The back story: Flavie and Clayton Webster are former models who met posing for some of Paris' most celebrated designers. The duo started Cerre in 2005, and have since caught the attention of Hollywood's biggest stylists, celebrities and costume designers. Most recently, they created the custom-made motorcycle jackets and bags for Rooney Mara's title character in "The Girl With the Dragon Tattoo."
Where to find it: Cerre, 8920 Melrose Ave., West Hollywood.
The look: The L.A uniform. Sleek leather jackets, sharp blazers and tailored menswear-inspired separates that work around a denim-centric wardrobe.
The goods: Elevated basics with an edge. Think boxy leather T-shirts, chunky knitwear done in moody colors like gunmetal and day-to-night slim cut blazers for layering over skinny jeans or leather leggings. Price are $200 to $1,500.
The back story: Since creating its first pair of logo-free skinny jeans in 2005, denim label J Brand has been a favorite of celebrities and fashion insiders. Clean washes and simplicity make the pants easy to pair with high-end pieces. The ready-to-wear line launched for spring 2012 captures the L.A. lifestyle with its easy, seasonless basics similar to fellow Southern California line Vince.
Where to find it: Ron Herman, Saks Fifth Avenue, Intermix.
The look: Pared-down bags and pouches for women who would rather show off their style than a flashy label.
The goods: Several shapes and sizes of bags, all made in L.A., that are simple, functional and come in neutrals such as tan, black and navy as well as metallic, leopard print and nude with neon stripes. The signature style is the La Tropézienne leather tote, a chic, no-fuss bag that works year-round. Prices range from $79 to $460.
The back story: Designer Clare Vivier is a former French television producer who started the Silver Lake-based line after she couldn't find a stylish laptop case. She's since shifted her focus to bags made from leather and canvas, collaborating with lines including Steven Alan, Theory and Wren.
Where to find it: Steven Alan, Theory, Jenni Kayne.
Annie Costello Brown
The look: Textural, down-to-earth statement jewelry that works with a T-shirt and jeans as well as an evening gown.
The goods: Sculptural pieces made from natural materials like leather and semi-precious stones as well as brass and vintage chains. Priced from $100 to $500.
The back story: Northern California native Annie Costello Brown studied fine art and sculpture, and her training comes through in the quality of her work. Her love of repetition and tactile materials makes for bold pieces that sing rather than scream. In 2009, her jewelry drew the attention of Stefano Pilati, who tapped the designer to collaborate on the first accessory collection for Yves Saint Laurent's Edition 24 line. She has since created jewelry for Creatures of the Wind, Jesse Kamm, Urban Outfitters and an exclusive line for the Des Kohan boutique.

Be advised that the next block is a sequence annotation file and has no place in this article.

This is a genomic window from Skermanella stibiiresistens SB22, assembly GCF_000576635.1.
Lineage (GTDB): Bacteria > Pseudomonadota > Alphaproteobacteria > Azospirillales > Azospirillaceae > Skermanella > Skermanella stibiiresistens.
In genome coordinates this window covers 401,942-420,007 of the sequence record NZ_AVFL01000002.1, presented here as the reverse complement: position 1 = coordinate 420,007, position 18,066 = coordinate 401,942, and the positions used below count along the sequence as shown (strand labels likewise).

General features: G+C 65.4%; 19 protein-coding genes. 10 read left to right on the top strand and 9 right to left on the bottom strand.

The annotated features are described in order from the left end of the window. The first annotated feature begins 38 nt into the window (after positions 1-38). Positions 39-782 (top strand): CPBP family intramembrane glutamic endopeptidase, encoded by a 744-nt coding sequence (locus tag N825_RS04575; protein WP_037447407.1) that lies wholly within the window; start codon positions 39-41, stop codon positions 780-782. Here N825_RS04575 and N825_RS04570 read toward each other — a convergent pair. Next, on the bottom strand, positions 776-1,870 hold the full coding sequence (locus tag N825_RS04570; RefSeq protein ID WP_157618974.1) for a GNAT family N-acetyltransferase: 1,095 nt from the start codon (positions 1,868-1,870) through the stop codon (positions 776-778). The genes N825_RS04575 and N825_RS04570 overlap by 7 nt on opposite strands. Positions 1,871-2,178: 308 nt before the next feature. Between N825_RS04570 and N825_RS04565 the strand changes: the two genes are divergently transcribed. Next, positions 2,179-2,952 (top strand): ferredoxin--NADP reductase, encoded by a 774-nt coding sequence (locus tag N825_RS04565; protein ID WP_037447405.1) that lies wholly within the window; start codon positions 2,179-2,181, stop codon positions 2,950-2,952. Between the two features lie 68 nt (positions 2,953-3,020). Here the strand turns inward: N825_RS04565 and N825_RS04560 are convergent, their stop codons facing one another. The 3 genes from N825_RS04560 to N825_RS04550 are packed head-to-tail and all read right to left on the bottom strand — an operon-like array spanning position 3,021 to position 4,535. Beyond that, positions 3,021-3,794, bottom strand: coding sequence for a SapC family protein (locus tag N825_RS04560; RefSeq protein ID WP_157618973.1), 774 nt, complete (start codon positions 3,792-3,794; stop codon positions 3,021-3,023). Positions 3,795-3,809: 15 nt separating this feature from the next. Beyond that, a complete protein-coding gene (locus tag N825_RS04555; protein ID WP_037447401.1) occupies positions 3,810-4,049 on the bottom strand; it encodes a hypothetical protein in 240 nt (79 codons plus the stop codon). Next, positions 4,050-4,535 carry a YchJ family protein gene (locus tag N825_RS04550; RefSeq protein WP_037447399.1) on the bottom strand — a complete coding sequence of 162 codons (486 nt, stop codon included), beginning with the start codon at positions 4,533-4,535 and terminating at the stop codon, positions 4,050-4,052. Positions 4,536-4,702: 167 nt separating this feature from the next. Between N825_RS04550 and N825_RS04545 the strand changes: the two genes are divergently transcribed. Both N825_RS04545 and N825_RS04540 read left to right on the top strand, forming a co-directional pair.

Where to find it: Ron Herman, Des Kohan and Curve.
The look: Strong, sexy feminine silhouettes from sharp leather jackets to polished cocktail dresses.
The goods: With four lines under the Robert Rodriguez umbrella (the newest called Robert Rodriguez Edition), the designer covers all the bases of what busy working women want to wear. According to Rodriguez, the Edition line, available for fall 2012, is meant to be an ongoing series of pieces women should have in their wardrobes. This means suiting in slim boyfriend silhouettes, pencil skirts, leather cocktail-length dresses and soft, printed blouses that mix well with basics. Prices range from $295 to $1,195.
The back story: Rodriguez launched his eponymous line in 2003 after working for Christian Dior in Paris. His attention to detail and tailoring elevates classic shapes from office uniform to day-to-night staples.
Where to find it: Neiman Marcus, Nordstrom, Saks Fifth Avenue.
The look: A simple and straightforward line of silk button-down blouses that have garnered a cult following of fashion insiders and trendsetters who use the shirts as go-to wardrobe staples layered under blazers and tucked into tailored trousers.
The goods: Skirts come in bright solid colors, neutrals and whimsical prints like florals and polka dots. After decades of focusing just on a classic button-down shape, Equipment is launching a collection of three cashmere sweater styles as well as offering pajama-style separates that follow the same understated approach to dressing as the silk tops. Priced from $188 to $438.
The back story: French designer Christian Restoin created Equipment in 1975 with a focus on classic, menswear-inspired shirts that chic women wanted to wear (Lauren Bacall was a famous client). After a couple of decades of Paris-based design, Restoin retired the label and it was picked up, revamped and given a Southern California spin by L.A.-based fashion executive Serge Azria (whose other lines include Current/Elliott and Joie). Since the spring 2010 relaunch, Equipment has become a brand popular with fashionable women who like the unfussy nature and versatility of the classic design.